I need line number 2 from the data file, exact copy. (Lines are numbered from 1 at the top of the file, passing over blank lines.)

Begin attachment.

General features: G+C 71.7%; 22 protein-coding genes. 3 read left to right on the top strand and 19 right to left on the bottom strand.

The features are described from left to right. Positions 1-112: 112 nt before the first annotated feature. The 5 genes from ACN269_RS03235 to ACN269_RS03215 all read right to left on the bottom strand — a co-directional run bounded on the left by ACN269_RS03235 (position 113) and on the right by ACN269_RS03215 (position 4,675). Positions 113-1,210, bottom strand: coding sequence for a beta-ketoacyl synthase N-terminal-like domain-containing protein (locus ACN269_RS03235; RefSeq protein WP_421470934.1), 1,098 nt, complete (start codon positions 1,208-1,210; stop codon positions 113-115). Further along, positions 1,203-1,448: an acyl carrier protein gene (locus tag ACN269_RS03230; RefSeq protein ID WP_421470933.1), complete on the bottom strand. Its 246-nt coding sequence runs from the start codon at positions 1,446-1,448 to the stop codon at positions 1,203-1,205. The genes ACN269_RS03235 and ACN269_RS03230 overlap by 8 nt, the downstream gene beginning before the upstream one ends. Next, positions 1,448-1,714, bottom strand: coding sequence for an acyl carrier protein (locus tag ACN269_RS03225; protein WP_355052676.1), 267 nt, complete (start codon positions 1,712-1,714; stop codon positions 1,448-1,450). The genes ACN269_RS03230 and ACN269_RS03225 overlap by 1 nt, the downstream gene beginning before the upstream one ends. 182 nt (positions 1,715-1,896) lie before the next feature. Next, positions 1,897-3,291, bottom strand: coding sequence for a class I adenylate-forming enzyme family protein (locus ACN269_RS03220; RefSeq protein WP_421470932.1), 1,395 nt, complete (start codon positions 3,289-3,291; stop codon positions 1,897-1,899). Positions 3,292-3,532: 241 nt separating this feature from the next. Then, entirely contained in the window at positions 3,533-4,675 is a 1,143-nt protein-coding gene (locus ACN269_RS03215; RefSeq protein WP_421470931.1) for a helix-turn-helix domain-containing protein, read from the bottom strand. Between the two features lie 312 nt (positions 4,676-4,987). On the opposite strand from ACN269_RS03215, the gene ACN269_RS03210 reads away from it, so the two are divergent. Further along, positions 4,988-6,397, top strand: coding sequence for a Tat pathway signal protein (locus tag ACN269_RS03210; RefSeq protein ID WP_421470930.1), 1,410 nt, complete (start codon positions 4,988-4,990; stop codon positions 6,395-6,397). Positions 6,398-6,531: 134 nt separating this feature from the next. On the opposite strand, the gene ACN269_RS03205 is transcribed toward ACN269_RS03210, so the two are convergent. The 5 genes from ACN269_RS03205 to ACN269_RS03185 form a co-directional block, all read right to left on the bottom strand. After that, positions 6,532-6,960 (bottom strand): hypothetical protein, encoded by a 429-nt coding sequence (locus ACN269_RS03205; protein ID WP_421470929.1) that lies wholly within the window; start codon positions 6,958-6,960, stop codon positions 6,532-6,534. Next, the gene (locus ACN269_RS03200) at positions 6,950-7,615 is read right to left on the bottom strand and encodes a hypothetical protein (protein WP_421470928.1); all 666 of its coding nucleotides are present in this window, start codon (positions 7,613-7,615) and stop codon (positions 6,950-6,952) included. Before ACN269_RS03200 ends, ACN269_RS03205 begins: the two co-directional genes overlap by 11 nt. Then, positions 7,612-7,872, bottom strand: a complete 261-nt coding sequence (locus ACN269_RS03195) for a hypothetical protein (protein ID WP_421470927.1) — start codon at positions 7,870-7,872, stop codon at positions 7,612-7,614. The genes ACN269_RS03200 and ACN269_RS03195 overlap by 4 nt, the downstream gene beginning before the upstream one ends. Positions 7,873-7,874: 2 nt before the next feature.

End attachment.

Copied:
The features are described from left to right. Positions 1-112: 112 nt before the first annotated feature. The 5 genes from ACN269_RS03235 to ACN269_RS03215 all read right to left on the bottom strand — a co-directional run bounded on the left by ACN269_RS03235 (position 113) and on the right by ACN269_RS03215 (position 4,675). Positions 113-1,210, bottom strand: coding sequence for a beta-ketoacyl synthase N-terminal-like domain-containing protein (locus ACN269_RS03235; RefSeq protein WP_421470934.1), 1,098 nt, complete (start codon positions 1,208-1,210; stop codon positions 113-115). Further along, positions 1,203-1,448: an acyl carrier protein gene (locus tag ACN269_RS03230; RefSeq protein ID WP_421470933.1), complete on the bottom strand. Its 246-nt coding sequence runs from the start codon at positions 1,446-1,448 to the stop codon at positions 1,203-1,205. The genes ACN269_RS03235 and ACN269_RS03230 overlap by 8 nt, the downstream gene beginning before the upstream one ends. Next, positions 1,448-1,714, bottom strand: coding sequence for an acyl carrier protein (locus tag ACN269_RS03225; protein WP_355052676.1), 267 nt, complete (start codon positions 1,712-1,714; stop codon positions 1,448-1,450). The genes ACN269_RS03230 and ACN269_RS03225 overlap by 1 nt, the downstream gene beginning before the upstream one ends. 182 nt (positions 1,715-1,896) lie before the next feature. Next, positions 1,897-3,291, bottom strand: coding sequence for a class I adenylate-forming enzyme family protein (locus ACN269_RS03220; RefSeq protein WP_421470932.1), 1,395 nt, complete (start codon positions 3,289-3,291; stop codon positions 1,897-1,899). Positions 3,292-3,532: 241 nt separating this feature from the next. Then, entirely contained in the window at positions 3,533-4,675 is a 1,143-nt protein-coding gene (locus ACN269_RS03215; RefSeq protein WP_421470931.1) for a helix-turn-helix domain-containing protein, read from the bottom strand. Between the two features lie 312 nt (positions 4,676-4,987). On the opposite strand from ACN269_RS03215, the gene ACN269_RS03210 reads away from it, so the two are divergent. Further along, positions 4,988-6,397, top strand: coding sequence for a Tat pathway signal protein (locus tag ACN269_RS03210; RefSeq protein ID WP_421470930.1), 1,410 nt, complete (start codon positions 4,988-4,990; stop codon positions 6,395-6,397). Positions 6,398-6,531: 134 nt separating this feature from the next. On the opposite strand, the gene ACN269_RS03205 is transcribed toward ACN269_RS03210, so the two are convergent. The 5 genes from ACN269_RS03205 to ACN269_RS03185 form a co-directional block, all read right to left on the bottom strand. After that, positions 6,532-6,960 (bottom strand): hypothetical protein, encoded by a 429-nt coding sequence (locus ACN269_RS03205; protein ID WP_421470929.1) that lies wholly within the window; start codon positions 6,958-6,960, stop codon positions 6,532-6,534. Next, the gene (locus ACN269_RS03200) at positions 6,950-7,615 is read right to left on the bottom strand and encodes a hypothetical protein (protein WP_421470928.1); all 666 of its coding nucleotides are present in this window, start codon (positions 7,613-7,615) and stop codon (positions 6,950-6,952) included. Before ACN269_RS03200 ends, ACN269_RS03205 begins: the two co-directional genes overlap by 11 nt. Then, positions 7,612-7,872, bottom strand: a complete 261-nt coding sequence (locus ACN269_RS03195) for a hypothetical protein (protein ID WP_421470927.1) — start codon at positions 7,870-7,872, stop codon at positions 7,612-7,614. The genes ACN269_RS03200 and ACN269_RS03195 overlap by 4 nt, the downstream gene beginning before the upstream one ends. Positions 7,873-7,874: 2 nt before the next feature.